EADS Threatens To End A400M

Last Updated Jan 6, 2010 6:01 AM EST

Locked in continuing discussions with its European partners over how much more they should pay to keep the behind schedule A400M transport aircraft program going EADS (EADS.P) has not raised the idea of ending the program. The A400M has been the premier aerospace program in Europe and was funded through investment by seven countries. The aircraft has started to begin its testing program with a recent first flight.

Unfortunately this is over two years late. The program due to delays in developing the engine and fuel control system is also very over cost. EADS has been negotiating now for a year to restructure the contract as because of their failure to meet deadlines they would have to pay penalties to their customers. The contract is a good example of using a fixed price contract when there was too much risk to really justify it.

Now it is being reported that despite a further extension of the deadline to complete talks on a new contract EADS is threatening to pull the plug themselves on the program. While EADS would be faced with paying severe financial penalties for doing this they would still be less then the losses they currently face if the price of the program is not renegotiated. EADS as well has been stockpiling cash against this eventuality. A year ago the company said that it had decided not to pursue an acquistion in order to maintain the funds for the A400M penalties.

EADS management feels that the continuation of their Airbus line and the development of the new A350 XWB fuel efficient airliner is more important then the military A400M. This aircraft is in competition with the Boeing 787 and has already had over 500 orders placed. The A400M has had one overseas customer, South Africa, cancel due to the cost increases. The total number of aircraft to be purchased is less then 200 with the South Africa cancellation.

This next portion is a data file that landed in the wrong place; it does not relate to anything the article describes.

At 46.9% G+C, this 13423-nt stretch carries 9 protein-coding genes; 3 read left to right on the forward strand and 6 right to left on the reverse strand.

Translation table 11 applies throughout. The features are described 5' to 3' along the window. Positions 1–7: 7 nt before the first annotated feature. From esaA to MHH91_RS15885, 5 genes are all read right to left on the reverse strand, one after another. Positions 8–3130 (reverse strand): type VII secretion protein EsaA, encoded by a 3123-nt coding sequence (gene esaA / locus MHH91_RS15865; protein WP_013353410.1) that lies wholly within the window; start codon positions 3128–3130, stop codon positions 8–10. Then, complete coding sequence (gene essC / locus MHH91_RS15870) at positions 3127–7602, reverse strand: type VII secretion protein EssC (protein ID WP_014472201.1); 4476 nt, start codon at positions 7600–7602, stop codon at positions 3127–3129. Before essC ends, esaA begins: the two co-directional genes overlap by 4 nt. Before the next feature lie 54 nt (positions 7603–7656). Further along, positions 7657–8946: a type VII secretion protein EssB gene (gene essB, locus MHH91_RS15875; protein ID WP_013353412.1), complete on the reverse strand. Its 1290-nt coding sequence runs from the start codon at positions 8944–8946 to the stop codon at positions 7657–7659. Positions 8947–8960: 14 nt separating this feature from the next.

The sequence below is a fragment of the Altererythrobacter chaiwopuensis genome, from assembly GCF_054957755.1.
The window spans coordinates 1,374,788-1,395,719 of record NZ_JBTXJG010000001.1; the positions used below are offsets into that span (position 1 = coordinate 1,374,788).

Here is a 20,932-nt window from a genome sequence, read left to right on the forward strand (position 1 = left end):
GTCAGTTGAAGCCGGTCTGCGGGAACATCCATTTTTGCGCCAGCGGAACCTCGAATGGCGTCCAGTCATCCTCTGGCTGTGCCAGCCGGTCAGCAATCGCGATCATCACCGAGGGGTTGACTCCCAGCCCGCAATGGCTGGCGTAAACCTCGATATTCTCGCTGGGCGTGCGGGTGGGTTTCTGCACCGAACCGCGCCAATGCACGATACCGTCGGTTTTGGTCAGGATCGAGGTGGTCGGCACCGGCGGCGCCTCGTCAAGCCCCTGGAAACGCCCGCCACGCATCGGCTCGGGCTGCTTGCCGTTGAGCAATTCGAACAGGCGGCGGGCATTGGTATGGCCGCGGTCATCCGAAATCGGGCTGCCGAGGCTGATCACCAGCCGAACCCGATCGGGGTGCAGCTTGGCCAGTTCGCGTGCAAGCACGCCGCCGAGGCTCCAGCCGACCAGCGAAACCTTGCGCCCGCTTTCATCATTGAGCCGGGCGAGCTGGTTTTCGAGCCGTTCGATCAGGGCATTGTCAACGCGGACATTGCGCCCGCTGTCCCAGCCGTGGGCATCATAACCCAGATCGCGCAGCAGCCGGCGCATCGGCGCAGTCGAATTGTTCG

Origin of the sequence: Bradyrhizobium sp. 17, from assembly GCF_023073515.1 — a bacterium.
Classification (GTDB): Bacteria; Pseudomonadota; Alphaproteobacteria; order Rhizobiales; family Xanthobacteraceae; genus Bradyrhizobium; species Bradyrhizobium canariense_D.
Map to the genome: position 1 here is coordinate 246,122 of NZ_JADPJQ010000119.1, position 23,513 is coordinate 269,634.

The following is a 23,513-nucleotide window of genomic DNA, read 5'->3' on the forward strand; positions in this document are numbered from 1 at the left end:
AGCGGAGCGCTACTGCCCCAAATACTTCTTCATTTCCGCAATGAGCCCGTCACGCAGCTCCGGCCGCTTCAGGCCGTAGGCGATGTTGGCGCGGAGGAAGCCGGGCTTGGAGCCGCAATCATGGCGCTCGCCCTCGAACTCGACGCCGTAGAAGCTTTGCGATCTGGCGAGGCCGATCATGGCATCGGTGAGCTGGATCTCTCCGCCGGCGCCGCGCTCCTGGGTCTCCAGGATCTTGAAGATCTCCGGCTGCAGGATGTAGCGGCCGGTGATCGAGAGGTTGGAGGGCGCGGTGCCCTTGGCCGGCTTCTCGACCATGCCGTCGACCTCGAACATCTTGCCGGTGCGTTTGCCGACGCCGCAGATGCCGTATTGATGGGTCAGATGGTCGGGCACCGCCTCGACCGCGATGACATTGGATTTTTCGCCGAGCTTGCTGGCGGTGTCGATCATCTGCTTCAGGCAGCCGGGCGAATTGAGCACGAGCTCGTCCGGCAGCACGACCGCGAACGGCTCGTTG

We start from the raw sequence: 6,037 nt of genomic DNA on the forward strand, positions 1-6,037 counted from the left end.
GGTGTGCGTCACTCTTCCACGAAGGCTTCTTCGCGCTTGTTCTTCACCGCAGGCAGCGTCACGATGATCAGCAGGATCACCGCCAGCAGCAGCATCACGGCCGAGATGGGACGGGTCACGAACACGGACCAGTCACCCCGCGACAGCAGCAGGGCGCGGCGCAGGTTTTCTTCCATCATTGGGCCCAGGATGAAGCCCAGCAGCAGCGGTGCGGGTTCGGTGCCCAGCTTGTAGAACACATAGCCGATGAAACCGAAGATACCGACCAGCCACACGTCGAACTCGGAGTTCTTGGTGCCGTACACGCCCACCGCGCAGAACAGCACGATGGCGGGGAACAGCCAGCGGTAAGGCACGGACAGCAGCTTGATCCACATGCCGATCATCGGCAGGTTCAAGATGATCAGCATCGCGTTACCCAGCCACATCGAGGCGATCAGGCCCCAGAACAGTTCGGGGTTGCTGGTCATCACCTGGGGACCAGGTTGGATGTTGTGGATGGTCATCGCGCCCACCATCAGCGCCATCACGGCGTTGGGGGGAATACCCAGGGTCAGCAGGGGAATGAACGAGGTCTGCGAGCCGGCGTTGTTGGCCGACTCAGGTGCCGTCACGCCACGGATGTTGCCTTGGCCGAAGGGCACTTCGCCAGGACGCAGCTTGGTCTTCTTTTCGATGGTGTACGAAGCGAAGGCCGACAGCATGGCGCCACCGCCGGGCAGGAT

Can EADS really do this? They have invested billions more then the funding already received. They not only would be losing that investment but also the penalties paid out. If the biggest customers, the Germans, French and English, hold firm though on sticking to the original terms as they are right now without accepting the 25% price increase proposed then there is no chance of recouping any of the money already spent. It may be the ultimate negotiating ploy to try and find a happy medium. Either way it will be apparent in the next thirty days or so where the program is going.

  • Matthew Potter

    Matthew Potter is a resident of Huntsville, Ala., where he works supporting U.S. Army aviation programs. After serving in the U.S. Navy, he began work as a defense contractor in Washington D.C. specializing in program management and budget development and execution. In the last 15 years Matthew has worked for several companies, large and small, involved in all aspects of government contracting and procurement. He holds two degrees in history as well as studying at the Defense Acquisition University. He has written for Seeking Alpha and at his own website, DefenseProcurementNews.com.